…. threatens withdrawal of service
The National Association of Government Approved Freight Forwarders (NAGAFF) 100 percent Compliance Team has accused APM Terminals management of deliberately sabotaging scanning operations at the Apapa port by unnecessarily delaying positioning of containers thereby resulting in multiple charges and attendant demurrage.
Consequently, the freight forwarders have threatened to withdraw services from the port by Monday 24th October if nothing is done to address the situation.
This is coming barely few weeks after APM Terminals commenced the use of scanner deployed by the Nigeria Customs Service at the Apapa port.
Addressing journalists in Lagos on Wednesday, Chairman of the Compliance Team, Ibrahim Tanko, who commended the Customs management for procuring and ensuring the scanners are put to use however, lamented delays agents are experiencing in scanning their containers due to the failure of APM Terminals to fully utilize the scanning machine.
He said while the scanner has capacity to scan 300 containers per day, APM Terminals currently scan on the average 50 containers per day.
Tanko alleged that the management of APM Terminals is frustrating the scanning process in an attempt to collect more money in demurrage charges.
According to him, where APMT is unable to position a container for scanning already booked, all accruing demurrage should not be charged until the container is positioned.
He said, “The procurement of the scanners is a welcome development that would facilitate trade and improve customs revenue but here we are today, we cannot scan 50 containers in a day.
“At the meeting we had in Abuja, they asked all the terminal operators their capacity and APM Terminals said they can even scan up to 800 containers per day. That was the promise they gave the government in Abuja but here we are today, APMT cannot scan 50 containers per day. Sometimes they struggle to scan between 70 or 80.
“For personal gains, an extortion ring exists between the scanning manager, the plant manager and the truck driver where we pay not less than N50, 000 as bribe for our containers to be loaded for scanning.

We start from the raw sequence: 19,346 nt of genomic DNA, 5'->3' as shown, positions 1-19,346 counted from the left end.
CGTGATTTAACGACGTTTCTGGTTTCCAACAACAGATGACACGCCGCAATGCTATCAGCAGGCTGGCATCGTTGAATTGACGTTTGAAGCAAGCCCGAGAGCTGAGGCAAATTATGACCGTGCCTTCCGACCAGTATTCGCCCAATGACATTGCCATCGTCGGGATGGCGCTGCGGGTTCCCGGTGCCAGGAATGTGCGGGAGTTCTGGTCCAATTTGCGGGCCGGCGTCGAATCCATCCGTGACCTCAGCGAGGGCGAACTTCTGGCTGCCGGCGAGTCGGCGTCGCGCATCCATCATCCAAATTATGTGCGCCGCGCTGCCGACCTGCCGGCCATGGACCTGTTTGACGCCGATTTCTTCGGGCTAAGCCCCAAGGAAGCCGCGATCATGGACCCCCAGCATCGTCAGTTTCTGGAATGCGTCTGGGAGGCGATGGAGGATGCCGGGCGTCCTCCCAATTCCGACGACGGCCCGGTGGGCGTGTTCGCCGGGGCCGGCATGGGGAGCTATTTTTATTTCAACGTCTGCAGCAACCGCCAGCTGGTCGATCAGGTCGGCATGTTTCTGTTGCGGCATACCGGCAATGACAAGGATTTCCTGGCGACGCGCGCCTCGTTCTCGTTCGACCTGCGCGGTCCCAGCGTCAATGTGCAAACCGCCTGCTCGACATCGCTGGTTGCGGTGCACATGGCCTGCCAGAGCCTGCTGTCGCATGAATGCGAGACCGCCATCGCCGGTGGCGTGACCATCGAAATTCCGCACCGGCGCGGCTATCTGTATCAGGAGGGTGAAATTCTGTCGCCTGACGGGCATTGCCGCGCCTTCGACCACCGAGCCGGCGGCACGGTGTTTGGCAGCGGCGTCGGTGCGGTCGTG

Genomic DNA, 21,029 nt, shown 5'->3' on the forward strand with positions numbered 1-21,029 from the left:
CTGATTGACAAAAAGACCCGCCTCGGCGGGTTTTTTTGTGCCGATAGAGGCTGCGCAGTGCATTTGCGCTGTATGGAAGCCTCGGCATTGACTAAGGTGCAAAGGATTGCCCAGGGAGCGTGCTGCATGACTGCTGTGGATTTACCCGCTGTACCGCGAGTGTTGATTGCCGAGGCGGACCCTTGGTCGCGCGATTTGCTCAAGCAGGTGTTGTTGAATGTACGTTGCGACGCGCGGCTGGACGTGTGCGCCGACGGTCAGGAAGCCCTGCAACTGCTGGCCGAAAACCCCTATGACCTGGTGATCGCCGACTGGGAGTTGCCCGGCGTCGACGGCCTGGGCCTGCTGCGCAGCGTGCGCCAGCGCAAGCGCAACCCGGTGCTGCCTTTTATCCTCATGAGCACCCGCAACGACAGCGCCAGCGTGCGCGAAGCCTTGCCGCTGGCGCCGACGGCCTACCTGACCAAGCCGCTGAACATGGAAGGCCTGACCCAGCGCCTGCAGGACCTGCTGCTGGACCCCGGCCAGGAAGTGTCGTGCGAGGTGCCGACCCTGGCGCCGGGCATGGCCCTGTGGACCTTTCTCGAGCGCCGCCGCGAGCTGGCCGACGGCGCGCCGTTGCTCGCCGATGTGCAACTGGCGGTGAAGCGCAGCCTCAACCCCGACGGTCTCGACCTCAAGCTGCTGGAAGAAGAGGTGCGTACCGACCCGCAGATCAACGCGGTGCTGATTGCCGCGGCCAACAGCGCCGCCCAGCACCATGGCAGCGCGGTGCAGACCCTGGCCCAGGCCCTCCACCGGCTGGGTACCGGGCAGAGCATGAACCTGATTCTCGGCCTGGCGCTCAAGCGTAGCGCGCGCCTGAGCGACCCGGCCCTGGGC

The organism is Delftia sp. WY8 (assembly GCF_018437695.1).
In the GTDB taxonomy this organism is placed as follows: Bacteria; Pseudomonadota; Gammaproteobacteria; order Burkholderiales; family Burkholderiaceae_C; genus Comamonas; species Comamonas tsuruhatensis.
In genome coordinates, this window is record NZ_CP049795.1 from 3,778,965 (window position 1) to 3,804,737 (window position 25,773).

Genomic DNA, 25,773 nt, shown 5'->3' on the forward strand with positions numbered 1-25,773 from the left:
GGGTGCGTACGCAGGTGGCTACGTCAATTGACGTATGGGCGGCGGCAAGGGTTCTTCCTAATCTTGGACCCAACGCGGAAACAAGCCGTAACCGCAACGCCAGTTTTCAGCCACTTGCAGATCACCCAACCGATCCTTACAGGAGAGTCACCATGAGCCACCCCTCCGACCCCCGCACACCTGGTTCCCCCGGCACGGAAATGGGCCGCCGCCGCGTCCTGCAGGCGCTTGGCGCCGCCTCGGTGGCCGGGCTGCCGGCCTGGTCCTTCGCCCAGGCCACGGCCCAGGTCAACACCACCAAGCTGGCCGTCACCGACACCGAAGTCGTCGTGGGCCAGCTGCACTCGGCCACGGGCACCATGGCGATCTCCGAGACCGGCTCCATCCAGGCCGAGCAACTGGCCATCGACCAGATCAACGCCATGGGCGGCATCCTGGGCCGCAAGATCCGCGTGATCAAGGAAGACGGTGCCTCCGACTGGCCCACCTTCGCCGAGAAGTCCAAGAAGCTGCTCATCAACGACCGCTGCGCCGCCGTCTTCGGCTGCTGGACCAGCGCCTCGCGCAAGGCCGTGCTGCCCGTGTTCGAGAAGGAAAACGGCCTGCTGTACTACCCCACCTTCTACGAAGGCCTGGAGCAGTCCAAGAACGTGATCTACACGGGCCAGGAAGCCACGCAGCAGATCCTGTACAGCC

“I believe they are doing it for their own interest because if your declaration enters scan, you need to go and book for scanning and make payment for all terminal and shipping charges.
“When you book, by right, they are supposed to go and pick your container, bring it to the scanner and scan it. If the container enters suspect, you will book for positioning of container for physical examination but if it did not enter suspect, you will now go ahead for release.
“But in this case, when you book, you will spend another three weeks before they will position it. If a container waits for up to a month to be scanned, then the intention of facilitating trade has been defeated. We are bearing the brunt and may no longer contain the restiveness brewing among our members.
“In my own case, I have 10 containers and for the past three weeks, I have not been able to carry one. So, the question is who is going to pay the demurrage that has accrued? If they know they can’t meet up with up the demand, they should have been able to waive the demurrage after we book for scanning but we are paying and nobody is here to help us. And at the end of the day, the charges go back to the masses.
“So, it is either they don’t have the capacity and are just lying to the government or they have the capacity but they don’t want the scanning machines to work.”
To address the situation, Tanko recommended that agents be allowed to write their Terminal Delivery Order (TDO) and take the containers to the scanning site using their own trucks.
According to him, “If it (container) is suspect, it should be taken to the platform for physical examination from where it is released and the container exit the port but if it is marked seizure, it should be immediately taken to enforcement. That is why we encourage honest declaration. That way the acute shortcomings being experienced will be overcome.”